To that end, we developed a new vision for governance of CNO. Named Vision 2020 — after the year we’re looking to implement the major components of this vision — we’re now determining how to best position ourselves for the future. In the interim, as a result of the governance review, Council has already implemented changes to the way we govern, including formalizing a set of governance principles. As part of our upcoming governance changes, advisory groups will strengthen the link between the public and Council.

The governance review has put CNO at the forefront of change. Over the last year, I’ve had the privilege to represent Council on national and international levels. We’ve garnered great interest and support for our governance model from all corners of the world. I’m hopeful we’ll do the same with our review of the quality assurance process. What makes me most proud of my time on Council is knowing that we’re making the best possible decisions to ensure public protection in Ontario, and that we are also influencing discussion and decisions elsewhere.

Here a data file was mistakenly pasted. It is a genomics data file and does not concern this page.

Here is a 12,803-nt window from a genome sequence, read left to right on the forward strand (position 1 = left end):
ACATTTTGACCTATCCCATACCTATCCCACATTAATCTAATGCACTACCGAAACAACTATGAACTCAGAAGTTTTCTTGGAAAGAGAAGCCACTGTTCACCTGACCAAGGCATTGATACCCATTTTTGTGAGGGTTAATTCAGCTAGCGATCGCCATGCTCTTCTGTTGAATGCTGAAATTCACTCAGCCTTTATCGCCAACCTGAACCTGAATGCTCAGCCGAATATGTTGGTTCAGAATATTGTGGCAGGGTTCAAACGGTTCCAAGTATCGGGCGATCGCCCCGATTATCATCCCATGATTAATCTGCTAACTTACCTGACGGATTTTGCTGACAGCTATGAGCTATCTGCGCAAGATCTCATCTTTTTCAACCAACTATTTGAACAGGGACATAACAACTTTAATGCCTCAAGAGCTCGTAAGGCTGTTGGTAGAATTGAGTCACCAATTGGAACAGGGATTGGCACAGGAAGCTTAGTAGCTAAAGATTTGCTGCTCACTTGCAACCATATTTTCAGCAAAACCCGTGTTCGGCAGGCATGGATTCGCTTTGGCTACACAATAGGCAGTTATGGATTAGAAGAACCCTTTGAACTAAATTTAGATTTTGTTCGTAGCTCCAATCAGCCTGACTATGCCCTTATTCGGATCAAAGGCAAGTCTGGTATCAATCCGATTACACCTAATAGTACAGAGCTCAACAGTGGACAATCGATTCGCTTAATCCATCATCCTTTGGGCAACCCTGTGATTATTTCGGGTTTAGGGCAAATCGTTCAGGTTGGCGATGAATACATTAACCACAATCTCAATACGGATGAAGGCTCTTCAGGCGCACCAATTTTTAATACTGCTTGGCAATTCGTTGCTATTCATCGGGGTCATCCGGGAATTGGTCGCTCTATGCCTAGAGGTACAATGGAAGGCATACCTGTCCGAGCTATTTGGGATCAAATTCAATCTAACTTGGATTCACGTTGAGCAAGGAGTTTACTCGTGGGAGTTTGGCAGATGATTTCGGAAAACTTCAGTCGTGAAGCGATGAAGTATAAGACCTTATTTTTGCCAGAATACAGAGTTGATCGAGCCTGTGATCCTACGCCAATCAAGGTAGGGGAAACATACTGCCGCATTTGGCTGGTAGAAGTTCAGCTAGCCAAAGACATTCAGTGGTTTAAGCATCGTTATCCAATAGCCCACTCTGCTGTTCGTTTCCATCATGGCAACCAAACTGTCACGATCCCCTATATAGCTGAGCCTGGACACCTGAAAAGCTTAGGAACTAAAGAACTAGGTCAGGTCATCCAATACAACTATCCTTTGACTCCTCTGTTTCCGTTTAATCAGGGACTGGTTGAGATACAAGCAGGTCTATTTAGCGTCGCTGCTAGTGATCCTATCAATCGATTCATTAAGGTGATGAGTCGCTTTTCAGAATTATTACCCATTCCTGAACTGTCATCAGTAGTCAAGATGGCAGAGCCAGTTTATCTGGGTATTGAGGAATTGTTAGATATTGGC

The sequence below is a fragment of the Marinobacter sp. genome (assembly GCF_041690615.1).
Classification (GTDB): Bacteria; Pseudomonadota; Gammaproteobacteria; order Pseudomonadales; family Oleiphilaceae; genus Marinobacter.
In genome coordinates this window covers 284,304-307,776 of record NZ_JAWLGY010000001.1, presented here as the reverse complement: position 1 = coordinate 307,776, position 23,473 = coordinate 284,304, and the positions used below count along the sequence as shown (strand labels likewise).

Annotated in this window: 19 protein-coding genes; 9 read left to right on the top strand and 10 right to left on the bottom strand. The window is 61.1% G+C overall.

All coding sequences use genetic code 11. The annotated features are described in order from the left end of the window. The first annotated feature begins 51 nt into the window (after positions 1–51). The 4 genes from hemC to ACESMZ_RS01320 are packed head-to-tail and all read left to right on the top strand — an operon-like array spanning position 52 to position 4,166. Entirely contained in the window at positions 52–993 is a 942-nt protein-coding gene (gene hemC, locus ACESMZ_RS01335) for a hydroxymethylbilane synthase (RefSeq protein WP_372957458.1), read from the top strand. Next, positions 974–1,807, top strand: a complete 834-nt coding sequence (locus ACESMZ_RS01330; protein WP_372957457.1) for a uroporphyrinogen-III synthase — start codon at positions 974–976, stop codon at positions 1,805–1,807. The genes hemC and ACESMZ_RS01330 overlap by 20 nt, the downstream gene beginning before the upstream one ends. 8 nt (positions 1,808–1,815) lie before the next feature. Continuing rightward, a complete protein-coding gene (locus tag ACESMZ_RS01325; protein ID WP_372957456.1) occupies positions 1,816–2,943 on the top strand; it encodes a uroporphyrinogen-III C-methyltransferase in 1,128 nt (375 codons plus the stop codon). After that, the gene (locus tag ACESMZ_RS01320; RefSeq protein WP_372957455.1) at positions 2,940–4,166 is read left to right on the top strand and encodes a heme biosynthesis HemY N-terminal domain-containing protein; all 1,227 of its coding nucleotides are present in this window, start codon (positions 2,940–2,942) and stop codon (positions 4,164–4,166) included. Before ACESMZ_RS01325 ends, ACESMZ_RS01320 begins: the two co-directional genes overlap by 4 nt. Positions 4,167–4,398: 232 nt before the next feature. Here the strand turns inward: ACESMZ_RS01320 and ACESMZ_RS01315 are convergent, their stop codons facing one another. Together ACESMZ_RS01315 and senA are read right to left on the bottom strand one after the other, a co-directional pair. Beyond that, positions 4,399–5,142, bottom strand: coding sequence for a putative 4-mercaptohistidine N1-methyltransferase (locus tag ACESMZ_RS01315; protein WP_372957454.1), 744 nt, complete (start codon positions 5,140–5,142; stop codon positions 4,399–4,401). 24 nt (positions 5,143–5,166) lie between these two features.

In 2017, Council elected its first public member President in its 54-year history. With this move, Council sent a message to the public, government and all other stakeholders, affirming our commitment to our mandate to act in the public’s interest above all else — including competing professional interests. As Dalton Burger leads Council throughout the coming year, we can expect even greater accomplishments, while keeping the focus on your protection. 

Megan Sloan, RPN, RN
Council President

Governance Vision 2020

While we debated at length appropriate governance best practices for the College, the test we always used to determine if a practice was ‘appropriate or not’ was whether this practice would sustain and enhance public trust in the College. Don McCreesh, member of the task force to review Council’s governance